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British and Russian Cuisine

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  5. I. Read the text once again and find in the text the English equivalents of the following Russian words. Make up your own sentences with these words.
  6. I. Suggest Russian equivalents of the following expressions and use them in your own sentences based on the text.

Visitors to Britain generally agree about one thing–British cooking. “It’s terrible!” they say. You can cook vegetables in so many interesting ways. But the British cook vegetables for too long, so they lose their taste. These visitors eat in the wrong places. The best British cooking is in good restaurants and hotels, or at home.

British tastes have changed a lot over the past twenty years. In 1988 the national average for each person was 352 grams of “red” meat each week, but now it’s less than 259 grams. People prefer chicken and fresh fish. And more people are interested in healthy eating these days. In 1988 the national average was 905 grams of fruit and fruit juices each week, but now it’s nearly 2,000 grams.

The British have a “sweet tooth”. They love cakes, chocolates and sweets.

Today many people want food to be quick and easy. When both parents are working, they cannot cook large meals in the evenings. “Ready-made” meals from supermarkets and Marks and Spencer and “take-away” meals from fast food restaurants are very popular. If you are feeling tired or lazy, you can even phone a local restaurant. They will bring the food to your house.

Twenty years ago, British people usually ate at home. They only went out for a meal at special times, like for somebody’s birthday. But today, many people eat out at least once a week.

In the past, traditional steakhouses were very popular places, but now many people prefer foreign food. Every British town has Indian and Chinese restaurants and large towns have restaurants from many other countries too.

Pubs are also very popular. There are over 60,000 pubs in the UK (53,200 in England and Wales, 5,200 in Scotland and 1,600 in Northern Ireland). British people drink an average of 99.4 litres of beer every year. Mote than 80% of this beer is drunk in pubs and clubs.

Russian cooking is rather simple, leisurely, relaxed affair. The special peculiarity of traditional Russian cuisine is mainly in the freshness of the ingredients, simplicity of cooking methods and restraint with almost the only spices found in a typical Russian kitchen. Living in Russia one cannot butstick to a Russian diet.Keeping this diet for an Englishman is fatal. The Russianshave meals four times a day and theircuisine is quite intricate.

Every person starts his or her day withbreakfast. Poor English­men are sentenced to either acontinentalor anEnglish breakfast.From the Russian point of view, when one has it continental it ac­tually means that one has no breakfast at all, because it means drinking a cup of coffee andeating a bun. A month of continental breakfasts for some Russians would meanstarving. The English breakfast is a bit better, as it consists of one or twofried eggs,grilled sausages, bacon,tomatoes andmushrooms. The Englishhave tea with milk andtoast with butter and marmalade. As a choice one may havecorn flakes with milkand sugar or porridge.

In Russia people mayhave anythingfor breakfast. Some good-humoured individuals even prefer soup, but, of course,sandwiches andcoffee are very popular. One can easily understand that in Great Britain by one o'clock people are very muchready for lunch. Lunch is the biggest meal of the day. That would be music for a Russian's ears until he or she learns what lunch really consists of. It may be a meat orfish course withsoft drinks followed by asweet course.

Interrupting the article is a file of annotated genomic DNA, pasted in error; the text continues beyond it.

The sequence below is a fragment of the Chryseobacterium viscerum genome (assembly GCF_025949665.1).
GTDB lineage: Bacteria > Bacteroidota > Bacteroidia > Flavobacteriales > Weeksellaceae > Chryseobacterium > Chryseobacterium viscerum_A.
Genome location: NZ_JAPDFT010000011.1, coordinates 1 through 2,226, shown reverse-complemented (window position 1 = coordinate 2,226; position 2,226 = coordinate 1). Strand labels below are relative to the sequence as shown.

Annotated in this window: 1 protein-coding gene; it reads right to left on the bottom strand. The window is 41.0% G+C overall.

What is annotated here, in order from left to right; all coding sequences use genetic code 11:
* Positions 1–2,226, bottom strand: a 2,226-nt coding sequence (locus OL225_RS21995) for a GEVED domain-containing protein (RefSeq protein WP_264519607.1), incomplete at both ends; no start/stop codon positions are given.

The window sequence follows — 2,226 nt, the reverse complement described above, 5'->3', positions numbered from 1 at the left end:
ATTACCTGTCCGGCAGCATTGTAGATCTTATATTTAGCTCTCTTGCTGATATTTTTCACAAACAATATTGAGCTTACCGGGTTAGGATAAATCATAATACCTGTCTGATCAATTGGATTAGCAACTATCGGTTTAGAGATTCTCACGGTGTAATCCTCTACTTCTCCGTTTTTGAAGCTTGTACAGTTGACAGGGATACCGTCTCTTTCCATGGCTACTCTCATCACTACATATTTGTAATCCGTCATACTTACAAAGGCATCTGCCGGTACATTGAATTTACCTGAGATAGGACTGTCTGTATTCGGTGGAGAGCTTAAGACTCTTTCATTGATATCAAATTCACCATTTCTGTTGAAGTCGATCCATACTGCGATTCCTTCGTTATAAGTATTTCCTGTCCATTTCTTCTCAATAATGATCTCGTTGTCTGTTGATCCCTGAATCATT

The heart of a Russian person fills with joy when the hands of the clock approach three o'clock. His or her dinnerincludes three courses. A Russian will have a starter (salad, herring, cheese, etc.), soup, steaks, chops,orfish fillets withgarnish, a lot ofbread, of course, andsomething to drink. The more the better. At four or five the Russians mayhave a bite: waffles, cakes withjuice,tea, cocoa,or something of the kind.

In Great Britain theyhave dinner at five or six.Soup may be served then, but one should not be misled by the word "soup". British soup is justthin paste and a portion is three times smaller than in Russia. A lot of British prefer to eat out."Fish and Chips" shops are very popular with theirtake-away food. The more sophisticated publicgoes to Chinese, Italian, seafood or other restaurants and ex­periments withshrimp, inedible vegetables and hot drinks.

Supper in Russia means one more big meal at seven.The table groans with food again. In England it is just asmall snacka glass of milk with biscuits at ten.

Most Russians have nevercounted calories and they are deeply convinced that their food ishealthy. Some housewives may admit that it takes some time to prepare all the stuff, includingpickles, home-made preserves and traditional Russianpies andpancakes. Theyboil, fry, roast,grill, broil, bake and make.

From Wikipedia, the Free Encyclopedia


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Читайте в этой же книге: Active vocabulary | I. Skim the text to grasp the general idea. Think of the most suitable heading. | Meals. Eating out | III. Discuss the following questions in class. | About Eating Out in Britain | III. Read the article more carefully. Choose the best answer, a, b or c. | I. Choose the right word | A business lunch | III. Complete the text using the missing words. | Reading |
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I. Read the text once again and find in the text the English equivalents of the following Russian words. Make up your own sentences with these words.| Reading comprehension

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